Food safety being a shared responsibility of all supply chain participants in farm to fork continuum, is not always technical but also behavioural. Food service operators share equitable responsibility of ensuring safety of food in the supply chain. Every year, an estimated six hundred million people are sickened by contaminated food. Studies have documented poor management commitment and improper food handling practices as major causes of food safety failures in food service facilities. Food poisoning accusations have cost food service operators loss in consumer base, reputation damage and product liability litigations. Increase in number of food-borne illnesses and outbreaks have emphasized the need for stricter food safety interventions to protect public health. Therefore, the need of the hour necessitates food service leaders to establish food safety organizational culture as a food safety intervention to facilitate production and service of food in safe and sanitary environment and protect customers from food safety hazards. Food safety culture reflects organization's genuine commitment the food safety compliance and noticeable safe food handling behaviors, attitude and practices embedded in employees.
Model an Upstream Food Safety Cultural Framework
Well first of all, food service leaders must create an organizational structure that effectively manage organizational resources. Blend organizational vision for food safety compliance, performance benchmarks and key performance indicators to track and accomplish food safety goals. It is important to implement and document food safety management system that outlines the processes, instructions, procedures and reports required to ensure food safety. Food service leaders must develop competency model by determining factors that contribute to food safety failures through efficient root cause analysis, identifying key processes and team members and establishing clearly defined reporting structures. This will help in laying the groundwork for effective food safety leadership and communication. Put emphasis on standardizing processes and procedures (Time temperature requirements, cleaning and sanitation control, allergen control and employee hygiene- to name a few) to eliminate risk of deviations and implement a monitoring system to ensure reduction in possibility of food safety issues. It is worthwhile to invest in continuous improvement activities to achieve optimal levels of proficiency and viability in performance and processes. Emphasize on recruiting food safety focused employees and build their capabilities and competencies by determining training need. Create reward systems that encourage employees to consistently practice safe food handling behaviours. Long-term culture sustainability can only be achieved by evaluating current culture's effectiveness, identifying gaps and taking consistent corrective action.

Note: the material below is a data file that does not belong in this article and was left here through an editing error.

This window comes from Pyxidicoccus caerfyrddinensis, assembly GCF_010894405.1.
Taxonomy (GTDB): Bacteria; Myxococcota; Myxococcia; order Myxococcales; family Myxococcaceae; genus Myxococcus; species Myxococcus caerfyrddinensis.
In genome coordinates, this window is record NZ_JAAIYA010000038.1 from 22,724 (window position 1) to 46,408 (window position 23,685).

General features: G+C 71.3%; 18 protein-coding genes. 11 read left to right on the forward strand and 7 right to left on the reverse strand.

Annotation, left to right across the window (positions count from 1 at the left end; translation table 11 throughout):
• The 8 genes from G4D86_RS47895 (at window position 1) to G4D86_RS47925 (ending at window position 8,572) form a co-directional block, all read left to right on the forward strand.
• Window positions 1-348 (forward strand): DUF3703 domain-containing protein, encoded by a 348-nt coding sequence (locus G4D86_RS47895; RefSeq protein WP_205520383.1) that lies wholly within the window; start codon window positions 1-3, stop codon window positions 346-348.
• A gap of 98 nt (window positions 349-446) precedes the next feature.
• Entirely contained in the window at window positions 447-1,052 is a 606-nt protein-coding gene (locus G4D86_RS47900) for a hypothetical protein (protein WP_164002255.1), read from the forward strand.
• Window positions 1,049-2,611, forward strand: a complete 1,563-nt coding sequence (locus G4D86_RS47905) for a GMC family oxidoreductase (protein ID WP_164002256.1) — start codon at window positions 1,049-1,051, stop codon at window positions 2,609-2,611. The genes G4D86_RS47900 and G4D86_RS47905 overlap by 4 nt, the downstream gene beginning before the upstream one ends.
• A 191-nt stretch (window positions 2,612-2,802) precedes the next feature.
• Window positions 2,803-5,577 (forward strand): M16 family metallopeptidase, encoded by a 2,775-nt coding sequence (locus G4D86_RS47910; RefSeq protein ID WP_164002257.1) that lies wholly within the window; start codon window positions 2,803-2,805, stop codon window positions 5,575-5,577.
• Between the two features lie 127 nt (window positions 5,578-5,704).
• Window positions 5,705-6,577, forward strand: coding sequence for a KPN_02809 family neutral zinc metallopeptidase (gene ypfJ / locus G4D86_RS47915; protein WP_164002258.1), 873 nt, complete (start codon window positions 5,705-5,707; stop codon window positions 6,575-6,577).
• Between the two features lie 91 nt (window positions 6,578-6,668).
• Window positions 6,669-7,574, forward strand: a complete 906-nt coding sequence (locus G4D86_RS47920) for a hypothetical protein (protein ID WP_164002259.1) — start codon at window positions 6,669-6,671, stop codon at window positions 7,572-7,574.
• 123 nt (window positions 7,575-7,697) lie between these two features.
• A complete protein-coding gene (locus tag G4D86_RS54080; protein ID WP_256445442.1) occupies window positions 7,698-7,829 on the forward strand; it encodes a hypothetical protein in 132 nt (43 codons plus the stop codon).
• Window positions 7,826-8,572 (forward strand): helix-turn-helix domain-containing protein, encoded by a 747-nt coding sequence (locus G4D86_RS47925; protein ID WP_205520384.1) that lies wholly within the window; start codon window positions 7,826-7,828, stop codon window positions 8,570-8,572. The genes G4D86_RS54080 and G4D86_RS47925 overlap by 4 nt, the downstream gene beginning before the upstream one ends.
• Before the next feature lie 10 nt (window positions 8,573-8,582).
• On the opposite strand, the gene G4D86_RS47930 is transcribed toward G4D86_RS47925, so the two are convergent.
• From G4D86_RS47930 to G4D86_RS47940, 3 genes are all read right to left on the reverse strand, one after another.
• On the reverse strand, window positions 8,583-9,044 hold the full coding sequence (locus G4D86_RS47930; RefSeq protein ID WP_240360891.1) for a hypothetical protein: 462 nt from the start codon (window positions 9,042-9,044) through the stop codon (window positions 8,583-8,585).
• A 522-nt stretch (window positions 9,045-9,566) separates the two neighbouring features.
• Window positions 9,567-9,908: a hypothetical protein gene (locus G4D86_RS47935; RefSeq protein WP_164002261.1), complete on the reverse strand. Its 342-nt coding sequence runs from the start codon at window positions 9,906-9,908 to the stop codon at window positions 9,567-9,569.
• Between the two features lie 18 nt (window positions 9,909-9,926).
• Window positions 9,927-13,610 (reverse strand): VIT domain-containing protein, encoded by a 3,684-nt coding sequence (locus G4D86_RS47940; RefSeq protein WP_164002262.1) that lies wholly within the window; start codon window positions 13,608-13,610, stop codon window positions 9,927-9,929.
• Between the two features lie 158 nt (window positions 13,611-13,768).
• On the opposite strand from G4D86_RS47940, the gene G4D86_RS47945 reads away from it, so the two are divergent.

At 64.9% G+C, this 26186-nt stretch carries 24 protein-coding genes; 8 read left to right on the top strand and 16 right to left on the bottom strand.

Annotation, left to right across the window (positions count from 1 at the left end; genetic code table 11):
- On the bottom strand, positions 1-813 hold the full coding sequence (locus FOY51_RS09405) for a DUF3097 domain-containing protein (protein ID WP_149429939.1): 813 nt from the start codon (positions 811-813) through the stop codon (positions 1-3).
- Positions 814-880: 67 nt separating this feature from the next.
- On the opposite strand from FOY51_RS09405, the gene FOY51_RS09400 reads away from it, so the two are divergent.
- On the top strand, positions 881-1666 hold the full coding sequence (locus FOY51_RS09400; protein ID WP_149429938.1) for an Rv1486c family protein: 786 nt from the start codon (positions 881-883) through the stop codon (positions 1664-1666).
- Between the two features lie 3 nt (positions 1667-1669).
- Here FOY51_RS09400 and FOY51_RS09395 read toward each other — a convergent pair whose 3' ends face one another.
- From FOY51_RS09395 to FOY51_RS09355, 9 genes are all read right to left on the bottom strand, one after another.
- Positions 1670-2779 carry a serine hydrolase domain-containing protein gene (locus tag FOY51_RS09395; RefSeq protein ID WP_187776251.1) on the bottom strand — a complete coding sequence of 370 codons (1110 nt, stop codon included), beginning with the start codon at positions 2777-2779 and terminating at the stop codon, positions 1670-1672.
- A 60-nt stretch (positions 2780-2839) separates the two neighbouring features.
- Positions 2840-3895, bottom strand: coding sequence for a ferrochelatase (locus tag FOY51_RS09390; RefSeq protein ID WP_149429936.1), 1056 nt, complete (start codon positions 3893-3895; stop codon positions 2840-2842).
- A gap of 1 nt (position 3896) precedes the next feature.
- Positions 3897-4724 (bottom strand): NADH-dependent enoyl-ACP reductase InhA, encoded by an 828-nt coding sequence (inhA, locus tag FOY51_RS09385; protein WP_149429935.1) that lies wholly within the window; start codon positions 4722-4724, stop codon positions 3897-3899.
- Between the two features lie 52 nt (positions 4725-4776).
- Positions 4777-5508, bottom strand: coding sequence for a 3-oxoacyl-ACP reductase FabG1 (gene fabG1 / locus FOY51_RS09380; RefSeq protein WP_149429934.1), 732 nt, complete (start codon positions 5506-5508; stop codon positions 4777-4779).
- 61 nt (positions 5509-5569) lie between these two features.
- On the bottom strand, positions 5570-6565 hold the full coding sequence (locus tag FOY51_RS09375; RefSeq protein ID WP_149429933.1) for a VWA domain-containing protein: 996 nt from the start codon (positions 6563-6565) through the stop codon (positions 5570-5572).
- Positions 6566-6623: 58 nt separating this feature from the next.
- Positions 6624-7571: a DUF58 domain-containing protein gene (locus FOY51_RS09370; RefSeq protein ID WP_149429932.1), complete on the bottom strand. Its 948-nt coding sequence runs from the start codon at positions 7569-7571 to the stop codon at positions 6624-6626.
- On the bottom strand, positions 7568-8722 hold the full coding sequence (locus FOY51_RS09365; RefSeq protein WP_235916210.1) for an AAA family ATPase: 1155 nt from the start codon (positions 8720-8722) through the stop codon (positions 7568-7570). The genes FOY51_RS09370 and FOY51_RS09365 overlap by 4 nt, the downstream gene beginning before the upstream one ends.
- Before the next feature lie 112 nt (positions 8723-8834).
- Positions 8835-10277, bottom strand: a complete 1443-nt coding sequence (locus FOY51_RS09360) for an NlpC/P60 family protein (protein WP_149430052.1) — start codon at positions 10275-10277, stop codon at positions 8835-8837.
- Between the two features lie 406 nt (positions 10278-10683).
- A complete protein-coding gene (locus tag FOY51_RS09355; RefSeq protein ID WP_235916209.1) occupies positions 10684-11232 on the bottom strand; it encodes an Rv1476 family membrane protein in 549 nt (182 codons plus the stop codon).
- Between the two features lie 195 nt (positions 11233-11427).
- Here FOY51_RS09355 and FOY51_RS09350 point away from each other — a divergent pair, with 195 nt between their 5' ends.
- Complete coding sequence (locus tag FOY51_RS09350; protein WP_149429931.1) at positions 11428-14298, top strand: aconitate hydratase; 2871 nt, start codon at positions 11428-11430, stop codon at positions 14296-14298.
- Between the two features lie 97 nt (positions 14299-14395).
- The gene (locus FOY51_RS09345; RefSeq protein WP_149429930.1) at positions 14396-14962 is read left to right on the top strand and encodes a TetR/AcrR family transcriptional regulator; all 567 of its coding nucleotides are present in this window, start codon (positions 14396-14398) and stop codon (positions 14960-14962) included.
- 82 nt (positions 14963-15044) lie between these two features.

Showcase Commitment Based Food Safety Leadership
Employee's values and opinion on food safety often differ from those of the organization. It is commonly seen that individuals with positional power demonstrate more safety-related behaviors in comparison to individuals down the hierarchical level. Main obstacles in implementing and maintaining food safety culture are casual behavioral approaches, practicing non-standard processes and poor managerial commitment and attitude towards food safety. Food service leaders must demonstrate strong leadership by committing to food safety compliance, allocating resources and communicating food safety expectations clearly throughout the organization. Build leadership at all levels by encouraging managers to oversee food safety processes and reinforce food safety behaviours. Emphasize the importance of being proactive about food safety and getting involved in training, inspections and other food safety related activities. This will help in strengthening employee commitment to food safety. Sanitary design criteria should be considered an essential prerequisite for food safety and integrated into the planning and design process. Sanitary design standards, a strategic consideration of premises and equipment facilitate maintaining hygienic environment that is essential to mitigate food safety risk. Providing sanitary working conditions demonstrate senior management's commitment to food safety culture and can help influence employee behavior and increase commitment to food safety.